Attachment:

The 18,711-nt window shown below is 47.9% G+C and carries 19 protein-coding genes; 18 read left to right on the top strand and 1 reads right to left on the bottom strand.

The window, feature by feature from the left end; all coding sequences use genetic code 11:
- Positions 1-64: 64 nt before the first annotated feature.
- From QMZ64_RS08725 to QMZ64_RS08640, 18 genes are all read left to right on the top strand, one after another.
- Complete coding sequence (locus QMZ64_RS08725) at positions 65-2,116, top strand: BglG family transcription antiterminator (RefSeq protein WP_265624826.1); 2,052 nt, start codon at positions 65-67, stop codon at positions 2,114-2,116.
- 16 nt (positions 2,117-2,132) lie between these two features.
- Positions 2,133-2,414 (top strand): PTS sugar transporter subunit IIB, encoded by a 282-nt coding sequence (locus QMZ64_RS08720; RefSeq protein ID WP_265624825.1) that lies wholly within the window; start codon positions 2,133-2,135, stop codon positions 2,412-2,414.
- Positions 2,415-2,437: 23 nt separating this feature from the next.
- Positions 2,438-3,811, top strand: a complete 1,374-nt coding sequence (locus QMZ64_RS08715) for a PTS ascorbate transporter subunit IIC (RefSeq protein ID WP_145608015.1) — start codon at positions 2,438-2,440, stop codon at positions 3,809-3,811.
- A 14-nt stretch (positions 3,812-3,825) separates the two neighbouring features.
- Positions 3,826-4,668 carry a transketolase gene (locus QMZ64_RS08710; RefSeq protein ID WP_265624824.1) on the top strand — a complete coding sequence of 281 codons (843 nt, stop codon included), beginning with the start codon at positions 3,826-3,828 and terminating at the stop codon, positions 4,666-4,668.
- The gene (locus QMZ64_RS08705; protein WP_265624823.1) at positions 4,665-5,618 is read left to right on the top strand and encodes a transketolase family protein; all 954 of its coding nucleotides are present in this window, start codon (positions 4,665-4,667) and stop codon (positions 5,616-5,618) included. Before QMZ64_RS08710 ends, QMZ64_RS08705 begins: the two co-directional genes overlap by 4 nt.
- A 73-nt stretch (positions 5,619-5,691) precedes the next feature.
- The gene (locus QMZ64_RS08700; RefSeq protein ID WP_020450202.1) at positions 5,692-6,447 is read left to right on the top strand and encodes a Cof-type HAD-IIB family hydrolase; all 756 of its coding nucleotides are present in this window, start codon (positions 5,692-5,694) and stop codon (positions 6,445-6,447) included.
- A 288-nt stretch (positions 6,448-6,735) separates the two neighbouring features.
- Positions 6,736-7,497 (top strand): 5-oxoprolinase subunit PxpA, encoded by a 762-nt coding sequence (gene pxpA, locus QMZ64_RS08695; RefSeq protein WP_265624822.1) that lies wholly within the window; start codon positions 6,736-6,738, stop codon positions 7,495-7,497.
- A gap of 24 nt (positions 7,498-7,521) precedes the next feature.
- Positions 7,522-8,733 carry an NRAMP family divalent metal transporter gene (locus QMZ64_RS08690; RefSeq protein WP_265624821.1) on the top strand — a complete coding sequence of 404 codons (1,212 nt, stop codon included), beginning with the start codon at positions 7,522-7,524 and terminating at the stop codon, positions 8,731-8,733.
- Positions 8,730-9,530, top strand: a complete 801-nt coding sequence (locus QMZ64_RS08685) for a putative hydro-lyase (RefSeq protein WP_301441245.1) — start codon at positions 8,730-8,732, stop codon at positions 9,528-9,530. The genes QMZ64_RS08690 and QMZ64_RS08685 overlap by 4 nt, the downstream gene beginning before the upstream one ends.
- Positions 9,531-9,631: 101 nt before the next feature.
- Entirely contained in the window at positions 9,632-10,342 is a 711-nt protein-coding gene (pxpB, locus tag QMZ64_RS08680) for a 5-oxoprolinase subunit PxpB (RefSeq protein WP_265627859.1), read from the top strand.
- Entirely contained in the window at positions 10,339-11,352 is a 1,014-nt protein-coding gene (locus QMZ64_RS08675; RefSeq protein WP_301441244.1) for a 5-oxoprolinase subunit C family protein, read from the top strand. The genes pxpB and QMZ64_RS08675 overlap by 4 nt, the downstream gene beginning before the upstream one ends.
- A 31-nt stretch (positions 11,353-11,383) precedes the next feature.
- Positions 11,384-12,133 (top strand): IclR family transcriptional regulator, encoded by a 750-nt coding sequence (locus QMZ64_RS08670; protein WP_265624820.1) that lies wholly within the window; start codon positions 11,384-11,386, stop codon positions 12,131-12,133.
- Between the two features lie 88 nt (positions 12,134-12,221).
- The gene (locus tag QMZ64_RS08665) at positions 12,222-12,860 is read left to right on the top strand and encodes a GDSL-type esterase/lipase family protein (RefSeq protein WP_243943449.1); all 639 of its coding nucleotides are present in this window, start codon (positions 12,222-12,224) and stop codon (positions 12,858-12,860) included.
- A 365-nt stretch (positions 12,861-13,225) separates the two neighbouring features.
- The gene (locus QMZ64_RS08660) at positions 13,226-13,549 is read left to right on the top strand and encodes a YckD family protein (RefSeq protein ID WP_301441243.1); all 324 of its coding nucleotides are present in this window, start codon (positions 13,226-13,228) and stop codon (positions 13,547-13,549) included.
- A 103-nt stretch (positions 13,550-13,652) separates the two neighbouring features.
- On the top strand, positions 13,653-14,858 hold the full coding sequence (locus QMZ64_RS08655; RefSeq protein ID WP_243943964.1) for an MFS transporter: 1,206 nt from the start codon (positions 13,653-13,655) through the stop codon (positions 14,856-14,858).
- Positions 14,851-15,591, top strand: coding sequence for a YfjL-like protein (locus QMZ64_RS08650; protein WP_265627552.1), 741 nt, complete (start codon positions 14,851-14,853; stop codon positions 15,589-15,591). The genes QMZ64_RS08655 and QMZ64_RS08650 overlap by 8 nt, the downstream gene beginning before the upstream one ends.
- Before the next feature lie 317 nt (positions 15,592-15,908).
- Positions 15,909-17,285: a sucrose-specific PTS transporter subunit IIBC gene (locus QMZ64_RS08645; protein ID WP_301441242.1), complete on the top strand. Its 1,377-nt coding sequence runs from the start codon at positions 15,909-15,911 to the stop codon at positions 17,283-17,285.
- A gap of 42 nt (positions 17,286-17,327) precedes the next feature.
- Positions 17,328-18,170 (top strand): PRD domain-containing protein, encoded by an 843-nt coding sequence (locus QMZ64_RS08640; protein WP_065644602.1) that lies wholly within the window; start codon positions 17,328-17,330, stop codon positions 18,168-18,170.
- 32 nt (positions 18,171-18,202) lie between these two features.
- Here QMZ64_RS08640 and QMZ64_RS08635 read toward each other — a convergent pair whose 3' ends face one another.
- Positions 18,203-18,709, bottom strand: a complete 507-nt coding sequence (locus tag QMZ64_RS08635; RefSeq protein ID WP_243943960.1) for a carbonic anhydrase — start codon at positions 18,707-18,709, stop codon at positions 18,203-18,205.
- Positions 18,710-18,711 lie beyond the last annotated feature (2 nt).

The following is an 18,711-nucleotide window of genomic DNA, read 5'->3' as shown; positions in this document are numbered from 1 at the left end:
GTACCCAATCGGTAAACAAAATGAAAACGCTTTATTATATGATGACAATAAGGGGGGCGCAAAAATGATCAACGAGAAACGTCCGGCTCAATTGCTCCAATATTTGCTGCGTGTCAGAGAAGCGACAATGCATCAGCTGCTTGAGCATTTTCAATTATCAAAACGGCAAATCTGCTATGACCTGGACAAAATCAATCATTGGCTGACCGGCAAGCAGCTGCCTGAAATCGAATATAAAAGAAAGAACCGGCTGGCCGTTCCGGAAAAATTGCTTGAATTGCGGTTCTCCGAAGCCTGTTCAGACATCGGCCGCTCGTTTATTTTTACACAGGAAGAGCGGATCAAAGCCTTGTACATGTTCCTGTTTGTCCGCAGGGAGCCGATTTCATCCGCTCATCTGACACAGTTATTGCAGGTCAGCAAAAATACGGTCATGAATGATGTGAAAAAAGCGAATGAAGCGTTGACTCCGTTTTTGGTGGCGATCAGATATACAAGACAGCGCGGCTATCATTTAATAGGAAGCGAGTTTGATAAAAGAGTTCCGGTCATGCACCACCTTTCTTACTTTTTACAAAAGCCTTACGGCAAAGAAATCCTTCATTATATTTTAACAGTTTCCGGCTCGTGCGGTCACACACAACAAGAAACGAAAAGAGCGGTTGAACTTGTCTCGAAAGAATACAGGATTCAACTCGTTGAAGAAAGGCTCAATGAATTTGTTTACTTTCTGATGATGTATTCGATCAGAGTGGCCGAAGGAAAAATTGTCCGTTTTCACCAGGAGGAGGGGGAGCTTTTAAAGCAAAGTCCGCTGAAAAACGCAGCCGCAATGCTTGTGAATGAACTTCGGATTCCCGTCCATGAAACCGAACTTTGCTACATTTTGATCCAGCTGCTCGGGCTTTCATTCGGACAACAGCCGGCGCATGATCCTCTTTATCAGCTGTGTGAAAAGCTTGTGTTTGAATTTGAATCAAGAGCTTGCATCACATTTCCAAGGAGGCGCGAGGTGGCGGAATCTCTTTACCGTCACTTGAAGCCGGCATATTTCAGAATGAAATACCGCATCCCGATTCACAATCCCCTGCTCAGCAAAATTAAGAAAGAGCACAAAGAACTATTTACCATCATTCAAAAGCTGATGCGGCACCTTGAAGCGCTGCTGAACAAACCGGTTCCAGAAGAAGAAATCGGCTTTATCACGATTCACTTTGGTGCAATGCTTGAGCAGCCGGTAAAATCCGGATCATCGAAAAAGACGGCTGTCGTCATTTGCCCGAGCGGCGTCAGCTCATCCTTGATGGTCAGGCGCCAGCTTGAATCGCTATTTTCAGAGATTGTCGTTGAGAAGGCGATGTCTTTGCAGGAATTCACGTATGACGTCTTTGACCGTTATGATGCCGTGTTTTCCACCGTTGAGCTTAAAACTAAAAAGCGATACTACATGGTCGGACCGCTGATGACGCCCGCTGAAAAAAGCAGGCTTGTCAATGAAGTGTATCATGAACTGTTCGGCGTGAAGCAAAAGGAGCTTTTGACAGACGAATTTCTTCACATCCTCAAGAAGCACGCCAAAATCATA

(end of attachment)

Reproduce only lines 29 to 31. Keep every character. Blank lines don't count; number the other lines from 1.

- A 103-nt stretch (positions 13,550-13,652) separates the two neighbouring features.
- On the top strand, positions 13,653-14,858 hold the full coding sequence (locus QMZ64_RS08655; RefSeq protein ID WP_243943964.1) for an MFS transporter: 1,206 nt from the start codon (positions 13,653-13,655) through the stop codon (positions 14,856-14,858).
- Positions 14,851-15,591, top strand: coding sequence for a YfjL-like protein (locus QMZ64_RS08650; protein WP_265627552.1), 741 nt, complete (start codon positions 14,851-14,853; stop codon positions 15,589-15,591). The genes QMZ64_RS08655 and QMZ64_RS08650 overlap by 8 nt, the downstream gene beginning before the upstream one ends.